Born in 1906, the French-Hungarian artist Victor Vasarely is best known as the founder and leader of the Op Art movement, a style of visual art that uses optical illusions to captivate viewers. Created in 1937, ‘Zebra’ is a piece that is said to be one of the earliest examples of Op Art, helping to introduce and define his method of painting.
Vasarely’s work made great use of geometric, dimensional shapes and vibrant graphics to create his optical illusions. method of incorporating abstract visual effects in his paintings was inspired by many sources, including Wassily Kandinsky, Constructivism and the Bauhaus design principles.
Vasarely was initially more drawn to the sciences than the arts, studying medicine at Budapest University himself. However, after two years, he made a radical decision to leave his medical education behind him, enrolling at the Muhely Academy to study painting in a more formal academic setting. Here, he was influenced by Bauhaus, a German art movement that merges the disciplines of fine art with elements of arts and crafts. He explored many different visual forms, including optics, to incorporate the ideas of the movement into his art, and combining art and architecture.
He moved to Paris in 1930 where he worked in advertising agencies as a graphic designer, combining patterns and organic images to create commercial posters. Vasarely began experimenting in styles based in Abstract Expressionism and Surrealism, which allowed him to develop his signature black and white chequerboard paintings.
Vasarely’s first solo exhibition took place at Paris’s Denise Rene Gallery in 1944, and it was the success of this initial show which convinced him to pursue a career in art.. And since then, he has been recognised as one of the most interesting painters of the 20th century. Outside of his painting, Victor has had the opportunity to design the official spiral-shaped logo of the Munich Olympic Games in 1972.
The artist has won several awards, including the Guggenheim Prize, Art Critics Award and a gold medal at the Milan Triennale. Vasarely died in Paris in 1997, and since then, his work has been exhibited worldwide at major galleries and museums, including the Art Institute of Chicago, the Tate Gallery in London and the Peggy Guggenheim Collection, Venice.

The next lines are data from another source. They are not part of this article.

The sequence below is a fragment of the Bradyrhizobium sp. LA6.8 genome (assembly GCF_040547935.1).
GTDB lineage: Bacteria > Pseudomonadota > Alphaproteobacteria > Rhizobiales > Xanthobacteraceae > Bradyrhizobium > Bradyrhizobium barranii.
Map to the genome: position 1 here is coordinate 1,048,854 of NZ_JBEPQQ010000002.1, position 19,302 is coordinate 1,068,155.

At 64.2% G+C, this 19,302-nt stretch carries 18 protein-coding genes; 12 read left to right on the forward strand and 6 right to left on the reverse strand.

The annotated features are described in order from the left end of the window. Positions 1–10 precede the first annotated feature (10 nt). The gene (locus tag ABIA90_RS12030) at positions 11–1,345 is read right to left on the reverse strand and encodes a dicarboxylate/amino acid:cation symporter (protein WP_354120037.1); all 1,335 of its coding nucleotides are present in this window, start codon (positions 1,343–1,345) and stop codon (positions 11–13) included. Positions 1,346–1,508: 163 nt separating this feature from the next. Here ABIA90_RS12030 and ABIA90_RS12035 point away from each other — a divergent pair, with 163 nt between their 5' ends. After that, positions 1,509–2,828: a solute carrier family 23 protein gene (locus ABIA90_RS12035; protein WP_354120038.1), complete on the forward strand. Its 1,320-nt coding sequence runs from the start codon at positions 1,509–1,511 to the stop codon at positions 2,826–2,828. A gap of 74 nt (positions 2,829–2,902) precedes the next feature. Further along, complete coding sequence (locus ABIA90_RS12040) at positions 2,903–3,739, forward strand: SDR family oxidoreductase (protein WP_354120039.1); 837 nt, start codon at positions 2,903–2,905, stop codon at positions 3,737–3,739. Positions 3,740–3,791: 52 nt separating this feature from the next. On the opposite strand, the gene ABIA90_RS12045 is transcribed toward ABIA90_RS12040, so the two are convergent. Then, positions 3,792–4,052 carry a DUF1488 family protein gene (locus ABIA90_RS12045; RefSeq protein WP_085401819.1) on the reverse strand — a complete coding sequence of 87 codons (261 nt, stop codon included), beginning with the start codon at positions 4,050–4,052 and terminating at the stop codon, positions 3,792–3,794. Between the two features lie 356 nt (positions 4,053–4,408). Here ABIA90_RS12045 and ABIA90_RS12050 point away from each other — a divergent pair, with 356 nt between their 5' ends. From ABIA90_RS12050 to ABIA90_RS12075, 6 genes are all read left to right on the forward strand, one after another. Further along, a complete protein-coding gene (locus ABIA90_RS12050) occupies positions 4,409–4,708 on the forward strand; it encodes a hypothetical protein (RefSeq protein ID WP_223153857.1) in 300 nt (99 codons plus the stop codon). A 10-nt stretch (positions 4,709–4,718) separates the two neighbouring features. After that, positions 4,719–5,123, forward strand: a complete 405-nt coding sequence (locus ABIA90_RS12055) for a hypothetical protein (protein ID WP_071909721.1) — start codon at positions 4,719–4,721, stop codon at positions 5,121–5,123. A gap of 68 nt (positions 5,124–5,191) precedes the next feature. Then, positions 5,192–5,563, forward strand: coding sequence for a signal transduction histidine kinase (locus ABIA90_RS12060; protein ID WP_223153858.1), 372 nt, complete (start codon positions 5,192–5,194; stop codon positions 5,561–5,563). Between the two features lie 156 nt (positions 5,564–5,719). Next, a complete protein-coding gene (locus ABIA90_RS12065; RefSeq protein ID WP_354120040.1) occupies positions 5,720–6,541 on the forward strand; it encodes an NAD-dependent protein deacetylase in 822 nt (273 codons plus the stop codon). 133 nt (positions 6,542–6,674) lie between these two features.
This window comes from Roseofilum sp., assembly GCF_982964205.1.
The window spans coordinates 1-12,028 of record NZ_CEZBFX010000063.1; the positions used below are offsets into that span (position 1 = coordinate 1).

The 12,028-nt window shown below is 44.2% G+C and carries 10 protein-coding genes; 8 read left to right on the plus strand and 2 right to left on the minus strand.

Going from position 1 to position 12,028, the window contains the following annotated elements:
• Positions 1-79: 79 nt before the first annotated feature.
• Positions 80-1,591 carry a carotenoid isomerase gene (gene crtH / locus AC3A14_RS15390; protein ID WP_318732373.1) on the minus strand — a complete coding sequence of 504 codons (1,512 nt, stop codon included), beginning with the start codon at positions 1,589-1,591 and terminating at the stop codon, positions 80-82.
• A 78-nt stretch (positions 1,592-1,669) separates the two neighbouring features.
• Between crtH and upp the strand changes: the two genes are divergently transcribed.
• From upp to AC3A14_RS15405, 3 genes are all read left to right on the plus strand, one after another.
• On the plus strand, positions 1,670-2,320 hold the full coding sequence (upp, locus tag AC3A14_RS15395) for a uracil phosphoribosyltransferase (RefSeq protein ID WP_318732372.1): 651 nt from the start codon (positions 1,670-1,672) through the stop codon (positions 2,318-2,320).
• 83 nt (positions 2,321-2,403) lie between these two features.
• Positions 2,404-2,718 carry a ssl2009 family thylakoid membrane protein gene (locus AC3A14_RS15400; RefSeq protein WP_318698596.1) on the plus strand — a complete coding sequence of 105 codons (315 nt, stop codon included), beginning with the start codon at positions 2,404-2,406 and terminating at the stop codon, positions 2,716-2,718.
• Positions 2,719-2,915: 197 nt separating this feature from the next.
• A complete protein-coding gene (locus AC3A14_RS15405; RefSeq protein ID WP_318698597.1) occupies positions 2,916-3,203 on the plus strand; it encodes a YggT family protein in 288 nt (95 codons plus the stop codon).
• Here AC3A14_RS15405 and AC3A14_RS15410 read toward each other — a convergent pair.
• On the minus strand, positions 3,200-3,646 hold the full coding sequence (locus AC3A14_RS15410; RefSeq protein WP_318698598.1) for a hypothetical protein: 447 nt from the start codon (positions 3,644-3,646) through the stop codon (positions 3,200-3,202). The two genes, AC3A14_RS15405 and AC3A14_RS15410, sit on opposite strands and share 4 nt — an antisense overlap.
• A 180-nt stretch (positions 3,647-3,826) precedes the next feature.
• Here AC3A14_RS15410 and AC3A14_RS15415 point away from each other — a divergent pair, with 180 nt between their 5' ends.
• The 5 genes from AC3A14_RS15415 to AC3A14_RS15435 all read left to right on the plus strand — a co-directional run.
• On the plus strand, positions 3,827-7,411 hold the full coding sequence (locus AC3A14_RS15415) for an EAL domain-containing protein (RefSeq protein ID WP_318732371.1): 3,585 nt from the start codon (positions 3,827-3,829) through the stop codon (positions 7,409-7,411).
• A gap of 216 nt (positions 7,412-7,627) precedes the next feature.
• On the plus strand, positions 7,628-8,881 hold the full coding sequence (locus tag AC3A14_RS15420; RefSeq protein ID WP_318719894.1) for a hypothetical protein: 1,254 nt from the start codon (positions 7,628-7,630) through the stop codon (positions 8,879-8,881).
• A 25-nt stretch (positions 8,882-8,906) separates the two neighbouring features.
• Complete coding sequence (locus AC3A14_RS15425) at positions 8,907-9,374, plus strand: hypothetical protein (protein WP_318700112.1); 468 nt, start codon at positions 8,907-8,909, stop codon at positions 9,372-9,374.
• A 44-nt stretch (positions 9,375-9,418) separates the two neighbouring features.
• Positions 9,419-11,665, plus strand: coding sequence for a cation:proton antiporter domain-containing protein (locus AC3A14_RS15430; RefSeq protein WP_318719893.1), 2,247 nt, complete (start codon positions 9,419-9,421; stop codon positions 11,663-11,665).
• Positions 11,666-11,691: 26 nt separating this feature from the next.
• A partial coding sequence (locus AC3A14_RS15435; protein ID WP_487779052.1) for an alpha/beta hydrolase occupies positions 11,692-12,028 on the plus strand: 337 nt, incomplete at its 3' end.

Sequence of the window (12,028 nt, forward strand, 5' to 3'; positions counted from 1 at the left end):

His famous chequerboard paintings include Bi-Supernovae and Jerusa, both of which have been created with illusion in mind. Each painting uses pattern and black and white lines to produce a three dimensional effect—some paintings were influenced by the cracked tiles at a station in Paris.
While his earlier creations were more concerned with color theory, during the 1950s and 60s he became interested in the optical potential of the two-dimensional surface. This was inspired by the Bauhaus movement’s possibilities of mixing art and architecture. With these ideas, he started to employ complex and colorful patterns, as seen in his piece titled ‘Okta Folk’.
Vasarely was one of the key artists responsible for laying the foundations of the Op Art movement, which blended the scientific devotion of his youth with a focus on technical methods. His inclinations towards geometric shapes and grid-like patterns became the calling cards of his best work.
His paintings also made use of patterns based on optical illusions, which can be seen in his works including Hexa-Vega, taken from his Vega series. These brought a sense of play to art lovers’ visual field, enchanting them with experiments in perspective and dimension. Considered the ‘father’ of the Op Art movement, his style and artistic beliefs helped him to create an impressive collection of optical paintings and sculptures.
We have an exclusive collection of original pieces created by the internationally renowned artist available to collectors. Please contact us if you require any assistance before buying a Victor Vasarely artwork, and we’ll be happy to address any queries you may have.
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